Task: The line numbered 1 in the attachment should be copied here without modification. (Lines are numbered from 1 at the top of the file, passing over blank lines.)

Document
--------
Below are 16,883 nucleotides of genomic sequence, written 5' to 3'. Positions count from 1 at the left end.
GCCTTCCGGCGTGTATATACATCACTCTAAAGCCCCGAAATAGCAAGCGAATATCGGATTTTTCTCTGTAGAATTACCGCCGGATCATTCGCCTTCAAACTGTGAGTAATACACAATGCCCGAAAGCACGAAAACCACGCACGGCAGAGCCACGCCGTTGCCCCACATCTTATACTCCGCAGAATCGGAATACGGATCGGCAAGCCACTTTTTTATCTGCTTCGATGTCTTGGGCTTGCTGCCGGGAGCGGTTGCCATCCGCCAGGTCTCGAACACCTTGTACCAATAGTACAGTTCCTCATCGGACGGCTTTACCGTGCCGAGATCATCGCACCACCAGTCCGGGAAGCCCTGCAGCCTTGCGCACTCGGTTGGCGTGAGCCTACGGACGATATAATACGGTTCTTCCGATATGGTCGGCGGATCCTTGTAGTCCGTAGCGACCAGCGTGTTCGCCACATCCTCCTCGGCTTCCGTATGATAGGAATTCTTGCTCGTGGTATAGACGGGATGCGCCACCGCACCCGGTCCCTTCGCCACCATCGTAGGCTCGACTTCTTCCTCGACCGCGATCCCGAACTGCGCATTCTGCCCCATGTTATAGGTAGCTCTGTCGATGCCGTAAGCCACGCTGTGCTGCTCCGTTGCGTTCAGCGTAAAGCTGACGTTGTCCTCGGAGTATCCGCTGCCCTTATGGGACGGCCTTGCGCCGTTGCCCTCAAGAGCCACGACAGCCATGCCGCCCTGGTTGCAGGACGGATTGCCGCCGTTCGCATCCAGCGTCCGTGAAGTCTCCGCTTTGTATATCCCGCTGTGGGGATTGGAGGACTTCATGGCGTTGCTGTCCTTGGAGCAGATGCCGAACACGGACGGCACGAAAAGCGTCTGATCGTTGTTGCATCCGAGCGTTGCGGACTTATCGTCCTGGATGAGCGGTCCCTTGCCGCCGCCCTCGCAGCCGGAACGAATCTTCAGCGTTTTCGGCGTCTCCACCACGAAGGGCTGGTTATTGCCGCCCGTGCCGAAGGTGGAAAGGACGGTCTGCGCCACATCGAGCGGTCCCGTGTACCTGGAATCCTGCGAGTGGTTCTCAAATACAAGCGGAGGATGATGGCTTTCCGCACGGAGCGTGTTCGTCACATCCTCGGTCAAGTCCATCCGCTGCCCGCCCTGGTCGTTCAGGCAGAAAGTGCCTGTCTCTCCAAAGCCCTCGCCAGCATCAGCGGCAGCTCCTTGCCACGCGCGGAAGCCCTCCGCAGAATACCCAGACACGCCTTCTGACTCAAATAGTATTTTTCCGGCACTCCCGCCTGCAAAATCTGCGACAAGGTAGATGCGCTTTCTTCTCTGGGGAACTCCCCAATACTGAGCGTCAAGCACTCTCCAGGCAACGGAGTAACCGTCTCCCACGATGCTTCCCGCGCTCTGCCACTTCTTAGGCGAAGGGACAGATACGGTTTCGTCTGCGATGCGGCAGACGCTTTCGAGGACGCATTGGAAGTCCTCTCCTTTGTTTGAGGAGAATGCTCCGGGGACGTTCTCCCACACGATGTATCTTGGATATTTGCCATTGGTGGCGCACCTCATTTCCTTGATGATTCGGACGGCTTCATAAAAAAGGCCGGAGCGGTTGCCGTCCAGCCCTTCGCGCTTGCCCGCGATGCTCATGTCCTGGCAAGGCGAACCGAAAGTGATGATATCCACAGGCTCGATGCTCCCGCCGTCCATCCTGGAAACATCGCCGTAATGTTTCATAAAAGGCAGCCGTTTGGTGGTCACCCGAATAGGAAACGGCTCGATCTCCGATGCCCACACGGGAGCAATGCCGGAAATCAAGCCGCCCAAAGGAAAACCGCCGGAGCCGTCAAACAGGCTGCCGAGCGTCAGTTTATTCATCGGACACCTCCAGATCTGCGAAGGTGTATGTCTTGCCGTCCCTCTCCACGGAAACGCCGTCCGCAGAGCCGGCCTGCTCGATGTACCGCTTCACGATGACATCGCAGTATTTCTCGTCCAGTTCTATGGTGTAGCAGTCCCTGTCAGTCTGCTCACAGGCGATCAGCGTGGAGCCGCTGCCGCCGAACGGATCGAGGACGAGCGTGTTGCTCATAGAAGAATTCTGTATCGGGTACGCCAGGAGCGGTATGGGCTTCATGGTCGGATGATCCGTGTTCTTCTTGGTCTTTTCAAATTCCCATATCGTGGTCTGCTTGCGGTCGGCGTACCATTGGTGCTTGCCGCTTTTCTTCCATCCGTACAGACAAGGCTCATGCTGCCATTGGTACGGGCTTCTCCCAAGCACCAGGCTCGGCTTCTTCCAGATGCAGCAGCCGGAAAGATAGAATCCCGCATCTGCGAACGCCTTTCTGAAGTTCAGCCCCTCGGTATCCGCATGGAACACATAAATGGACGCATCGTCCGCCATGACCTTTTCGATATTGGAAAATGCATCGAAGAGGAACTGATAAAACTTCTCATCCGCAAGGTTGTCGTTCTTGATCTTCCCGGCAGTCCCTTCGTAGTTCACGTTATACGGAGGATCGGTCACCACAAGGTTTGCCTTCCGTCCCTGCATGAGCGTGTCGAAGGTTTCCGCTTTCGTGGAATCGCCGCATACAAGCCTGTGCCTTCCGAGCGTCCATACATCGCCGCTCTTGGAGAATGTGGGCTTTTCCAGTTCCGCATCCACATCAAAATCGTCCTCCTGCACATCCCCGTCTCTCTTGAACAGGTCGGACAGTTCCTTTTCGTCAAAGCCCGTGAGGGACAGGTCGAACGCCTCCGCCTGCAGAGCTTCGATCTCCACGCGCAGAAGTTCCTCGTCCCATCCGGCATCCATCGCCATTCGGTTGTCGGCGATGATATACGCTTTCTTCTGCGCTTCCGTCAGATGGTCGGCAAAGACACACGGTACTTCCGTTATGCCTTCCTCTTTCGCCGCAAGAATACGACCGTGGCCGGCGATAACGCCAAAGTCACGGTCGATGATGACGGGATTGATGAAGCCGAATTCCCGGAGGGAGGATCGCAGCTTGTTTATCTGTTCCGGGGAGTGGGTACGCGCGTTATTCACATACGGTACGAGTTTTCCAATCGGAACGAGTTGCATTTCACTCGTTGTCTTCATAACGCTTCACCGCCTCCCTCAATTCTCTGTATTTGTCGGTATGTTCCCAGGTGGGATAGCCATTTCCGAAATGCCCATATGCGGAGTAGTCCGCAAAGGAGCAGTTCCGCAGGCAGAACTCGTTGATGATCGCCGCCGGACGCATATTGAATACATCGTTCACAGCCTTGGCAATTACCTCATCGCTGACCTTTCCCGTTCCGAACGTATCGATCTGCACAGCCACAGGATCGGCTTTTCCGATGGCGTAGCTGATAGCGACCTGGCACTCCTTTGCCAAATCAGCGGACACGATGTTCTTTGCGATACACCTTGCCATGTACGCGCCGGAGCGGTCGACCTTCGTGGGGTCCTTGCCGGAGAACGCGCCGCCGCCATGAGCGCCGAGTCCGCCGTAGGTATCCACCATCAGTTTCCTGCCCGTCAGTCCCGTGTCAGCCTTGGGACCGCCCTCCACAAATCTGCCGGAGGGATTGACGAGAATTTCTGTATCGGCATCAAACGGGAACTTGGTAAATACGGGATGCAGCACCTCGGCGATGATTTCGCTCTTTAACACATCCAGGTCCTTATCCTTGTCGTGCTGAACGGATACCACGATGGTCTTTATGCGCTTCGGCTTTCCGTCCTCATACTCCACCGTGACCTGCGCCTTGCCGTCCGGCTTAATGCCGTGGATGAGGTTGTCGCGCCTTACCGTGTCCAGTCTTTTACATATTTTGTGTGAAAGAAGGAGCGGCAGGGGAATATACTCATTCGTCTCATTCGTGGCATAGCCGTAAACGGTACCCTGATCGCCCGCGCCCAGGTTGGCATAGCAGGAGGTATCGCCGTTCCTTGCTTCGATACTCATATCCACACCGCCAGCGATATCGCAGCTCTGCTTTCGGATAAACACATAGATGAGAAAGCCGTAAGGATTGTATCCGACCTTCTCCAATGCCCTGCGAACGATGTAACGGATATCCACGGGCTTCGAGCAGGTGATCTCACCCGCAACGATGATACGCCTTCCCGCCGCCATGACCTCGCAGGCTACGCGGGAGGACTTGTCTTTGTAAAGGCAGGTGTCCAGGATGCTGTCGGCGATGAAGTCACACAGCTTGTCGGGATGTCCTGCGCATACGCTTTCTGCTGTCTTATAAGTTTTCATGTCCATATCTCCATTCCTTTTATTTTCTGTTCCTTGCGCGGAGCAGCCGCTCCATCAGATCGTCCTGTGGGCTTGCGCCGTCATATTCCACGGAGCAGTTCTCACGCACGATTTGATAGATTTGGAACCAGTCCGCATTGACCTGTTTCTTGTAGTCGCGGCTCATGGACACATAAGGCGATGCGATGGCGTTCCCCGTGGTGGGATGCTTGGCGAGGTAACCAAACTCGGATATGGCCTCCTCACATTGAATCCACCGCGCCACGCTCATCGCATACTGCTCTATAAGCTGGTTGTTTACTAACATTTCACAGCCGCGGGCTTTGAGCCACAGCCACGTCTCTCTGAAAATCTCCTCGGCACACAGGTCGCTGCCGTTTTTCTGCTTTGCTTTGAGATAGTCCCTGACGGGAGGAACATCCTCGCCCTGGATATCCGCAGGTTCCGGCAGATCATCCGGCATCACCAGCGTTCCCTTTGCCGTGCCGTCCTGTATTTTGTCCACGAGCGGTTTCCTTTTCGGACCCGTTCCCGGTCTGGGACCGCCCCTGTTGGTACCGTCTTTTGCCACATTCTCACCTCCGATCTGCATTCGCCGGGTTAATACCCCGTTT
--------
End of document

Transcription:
Below are 16,883 nucleotides of genomic sequence, written 5' to 3'. Positions count from 1 at the left end.